From the Archive: Standing Tall

The organising of my photo archive continues, and I’ve recently finished the 2009 folders. These two photos are similar in composition so I’m posting them at the same time.

Anmok, 2009.

This fellow paused in his walk along the river to stand on a hill and watch the river mouth.

Near Hapyeong Fields, Gangneung, 2009.

I’m not sure three pine trees constitute a copse or a bluff, but some years ago the city planted a number of these near the seaside where most of the tourists come.

I’m ready to start going through my 2010 folders, but the first folder contains hundreds of pictures I made at an English camp for children. It’s going to take hours . . . .

8 thoughts on “From the Archive: Standing Tall”

  1. Be strong – you’ll get there.
    I like the first one, because the proportions look all wrong – for some reason he looks enormous, and for another reason, he looks like the Jolly Green Giant in his pose.

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    1. Ho, ho ho.
      I’ve gotten to September in 2010. Hundreds and hundreds and hundreds of photos of student events at the university. Also, I seem to have started taking a lot of photographs in 2010 but didn’t learn how to delete anything. You can barely see the wheat for the chaff . . . .

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    1. Thanks. I’m not sure I’ve improved much over the years, but I am making fewer bad ‘art’ photos, if you know what I mean. Unfortunately, in the early part of the decade I took a million unnecessary photos of people. Five photos of the same person doing the same thing, and so on.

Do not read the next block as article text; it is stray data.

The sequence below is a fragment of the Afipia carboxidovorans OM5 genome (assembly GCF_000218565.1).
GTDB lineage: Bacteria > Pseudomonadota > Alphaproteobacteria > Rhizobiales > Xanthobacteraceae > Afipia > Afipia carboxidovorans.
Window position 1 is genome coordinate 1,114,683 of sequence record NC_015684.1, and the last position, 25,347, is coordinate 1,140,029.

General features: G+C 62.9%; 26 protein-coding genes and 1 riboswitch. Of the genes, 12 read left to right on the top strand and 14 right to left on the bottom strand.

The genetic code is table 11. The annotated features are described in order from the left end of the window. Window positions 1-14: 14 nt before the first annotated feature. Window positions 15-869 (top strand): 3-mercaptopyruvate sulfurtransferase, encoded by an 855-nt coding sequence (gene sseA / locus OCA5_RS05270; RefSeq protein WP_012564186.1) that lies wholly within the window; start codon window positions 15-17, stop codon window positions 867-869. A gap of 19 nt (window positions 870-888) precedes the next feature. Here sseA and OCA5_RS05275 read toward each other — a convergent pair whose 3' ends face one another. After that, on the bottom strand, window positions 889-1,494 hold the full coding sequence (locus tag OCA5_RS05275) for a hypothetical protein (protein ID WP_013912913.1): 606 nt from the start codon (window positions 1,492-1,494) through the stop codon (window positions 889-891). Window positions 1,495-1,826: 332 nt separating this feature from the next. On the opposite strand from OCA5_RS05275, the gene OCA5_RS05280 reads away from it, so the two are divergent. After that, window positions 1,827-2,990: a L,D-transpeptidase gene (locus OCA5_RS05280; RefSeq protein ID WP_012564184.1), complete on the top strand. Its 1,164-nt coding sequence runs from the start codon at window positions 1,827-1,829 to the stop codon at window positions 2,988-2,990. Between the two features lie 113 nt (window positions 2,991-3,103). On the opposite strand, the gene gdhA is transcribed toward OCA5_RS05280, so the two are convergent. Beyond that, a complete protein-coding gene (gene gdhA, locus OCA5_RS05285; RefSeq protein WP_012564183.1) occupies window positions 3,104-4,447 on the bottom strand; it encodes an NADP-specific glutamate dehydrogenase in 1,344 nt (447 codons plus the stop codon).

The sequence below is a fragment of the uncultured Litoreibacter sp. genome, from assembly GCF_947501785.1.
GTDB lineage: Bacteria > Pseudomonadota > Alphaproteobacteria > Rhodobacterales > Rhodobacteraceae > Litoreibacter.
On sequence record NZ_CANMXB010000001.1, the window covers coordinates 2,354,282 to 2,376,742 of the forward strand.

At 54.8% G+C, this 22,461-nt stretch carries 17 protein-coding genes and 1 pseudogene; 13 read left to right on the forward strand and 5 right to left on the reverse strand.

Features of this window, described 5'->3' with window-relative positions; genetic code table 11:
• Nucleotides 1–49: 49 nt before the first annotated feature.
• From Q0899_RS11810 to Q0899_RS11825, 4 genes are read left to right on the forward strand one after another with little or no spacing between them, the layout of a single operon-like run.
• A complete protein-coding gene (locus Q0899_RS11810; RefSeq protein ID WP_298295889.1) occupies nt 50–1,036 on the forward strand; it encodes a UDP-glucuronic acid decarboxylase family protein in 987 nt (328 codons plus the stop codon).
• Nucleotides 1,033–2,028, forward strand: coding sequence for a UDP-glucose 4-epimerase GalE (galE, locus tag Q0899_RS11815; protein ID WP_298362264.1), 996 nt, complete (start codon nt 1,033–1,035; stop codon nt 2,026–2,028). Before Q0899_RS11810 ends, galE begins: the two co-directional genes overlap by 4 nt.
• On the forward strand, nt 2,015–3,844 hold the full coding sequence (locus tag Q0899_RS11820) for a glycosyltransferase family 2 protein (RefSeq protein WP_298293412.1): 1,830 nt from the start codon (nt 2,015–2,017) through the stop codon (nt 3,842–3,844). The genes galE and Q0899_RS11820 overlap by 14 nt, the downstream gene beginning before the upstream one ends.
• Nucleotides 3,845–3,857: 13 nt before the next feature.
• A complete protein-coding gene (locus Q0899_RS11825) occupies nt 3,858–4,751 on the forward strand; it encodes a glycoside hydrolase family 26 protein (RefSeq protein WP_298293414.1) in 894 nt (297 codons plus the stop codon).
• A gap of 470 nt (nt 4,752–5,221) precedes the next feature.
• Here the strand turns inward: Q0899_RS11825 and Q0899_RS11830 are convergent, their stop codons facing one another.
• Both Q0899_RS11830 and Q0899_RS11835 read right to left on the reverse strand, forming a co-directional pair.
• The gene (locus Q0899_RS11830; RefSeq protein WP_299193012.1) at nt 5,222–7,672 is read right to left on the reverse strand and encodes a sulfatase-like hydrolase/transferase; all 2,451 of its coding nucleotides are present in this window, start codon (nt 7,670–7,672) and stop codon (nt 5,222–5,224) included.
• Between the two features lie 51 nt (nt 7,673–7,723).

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  2. Just like hearing about my own archive, Marcus. When I got my first real digital camera I was all over the place taking a million pictures, and I ended up drowning in them. They got so plentiful in the end I could not see what was good and what was not so good, and in addition I was still hearing the voice of my father in the background rising his voice if one single original was destroyed or got lost. What I did not realize at the time was the quite obvious difference between negatives and digital files, and I never really did either. I just can’t get myself to delete one single image, and that’s one of the reasons I just had to stop taking them in the first place. I could go for a walk and end up with 1000 shots, and then do the same the next day and the day after that. I would never have the time to get on top of the situation, and just had to save them on a couple of hard drives and put them aside.
    And then I picked up my old Nikon FM2 cameras, bought some film and went on down that path with more time to look around for the best picture and less time used for worrying what to do with them.
    But that’s me.
    Managing large photo archives is a full time job, I have heard people saying. They may be right.

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    1. I eventually gave up, put everything on a hard drive, and then put it away in a safe place. Everything on my current computer’s hard drive is from late 2019.
      If I was any good at film photography I might also just use a film camera.

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